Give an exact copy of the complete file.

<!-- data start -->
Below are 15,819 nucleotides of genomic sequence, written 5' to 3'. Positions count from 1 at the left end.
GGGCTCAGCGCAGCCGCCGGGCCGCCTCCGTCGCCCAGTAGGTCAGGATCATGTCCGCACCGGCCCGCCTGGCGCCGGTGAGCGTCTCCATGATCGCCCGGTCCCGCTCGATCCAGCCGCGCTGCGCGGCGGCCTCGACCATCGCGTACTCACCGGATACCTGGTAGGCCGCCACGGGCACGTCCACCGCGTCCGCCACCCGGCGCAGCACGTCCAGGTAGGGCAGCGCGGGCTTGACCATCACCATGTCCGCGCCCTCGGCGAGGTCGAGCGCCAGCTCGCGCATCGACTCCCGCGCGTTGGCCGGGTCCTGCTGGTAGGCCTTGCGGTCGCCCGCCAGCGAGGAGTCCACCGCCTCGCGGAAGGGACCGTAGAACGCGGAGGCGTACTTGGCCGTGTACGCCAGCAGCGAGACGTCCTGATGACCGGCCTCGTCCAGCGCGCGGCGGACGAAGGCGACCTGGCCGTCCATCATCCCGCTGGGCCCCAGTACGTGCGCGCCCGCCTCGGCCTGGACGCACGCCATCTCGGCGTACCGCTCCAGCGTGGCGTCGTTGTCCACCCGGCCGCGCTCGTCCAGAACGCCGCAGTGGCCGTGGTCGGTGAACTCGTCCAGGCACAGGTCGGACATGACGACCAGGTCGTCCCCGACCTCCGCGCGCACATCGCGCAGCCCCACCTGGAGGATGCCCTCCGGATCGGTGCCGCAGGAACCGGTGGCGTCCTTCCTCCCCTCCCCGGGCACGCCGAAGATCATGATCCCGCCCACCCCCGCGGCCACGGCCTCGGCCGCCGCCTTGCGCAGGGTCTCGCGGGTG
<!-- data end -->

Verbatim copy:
Below are 15,819 nucleotides of genomic sequence, written 5' to 3'. Positions count from 1 at the left end.
GGGCTCAGCGCAGCCGCCGGGCCGCCTCCGTCGCCCAGTAGGTCAGGATCATGTCCGCACCGGCCCGCCTGGCGCCGGTGAGCGTCTCCATGATCGCCCGGTCCCGCTCGATCCAGCCGCGCTGCGCGGCGGCCTCGACCATCGCGTACTCACCGGATACCTGGTAGGCCGCCACGGGCACGTCCACCGCGTCCGCCACCCGGCGCAGCACGTCCAGGTAGGGCAGCGCGGGCTTGACCATCACCATGTCCGCGCCCTCGGCGAGGTCGAGCGCCAGCTCGCGCATCGACTCCCGCGCGTTGGCCGGGTCCTGCTGGTAGGCCTTGCGGTCGCCCGCCAGCGAGGAGTCCACCGCCTCGCGGAAGGGACCGTAGAACGCGGAGGCGTACTTGGCCGTGTACGCCAGCAGCGAGACGTCCTGATGACCGGCCTCGTCCAGCGCGCGGCGGACGAAGGCGACCTGGCCGTCCATCATCCCGCTGGGCCCCAGTACGTGCGCGCCCGCCTCGGCCTGGACGCACGCCATCTCGGCGTACCGCTCCAGCGTGGCGTCGTTGTCCACCCGGCCGCGCTCGTCCAGAACGCCGCAGTGGCCGTGGTCGGTGAACTCGTCCAGGCACAGGTCGGACATGACGACCAGGTCGTCCCCGACCTCCGCGCGCACATCGCGCAGCCCCACCTGGAGGATGCCCTCCGGATCGGTGCCGCAGGAACCGGTGGCGTCCTTCCTCCCCTCCCCGGGCACGCCGAAGATCATGATCCCGCCCACCCCCGCGGCCACGGCCTCGGCCGCCGCCTTGCGCAGGGTCTCGCGGGTG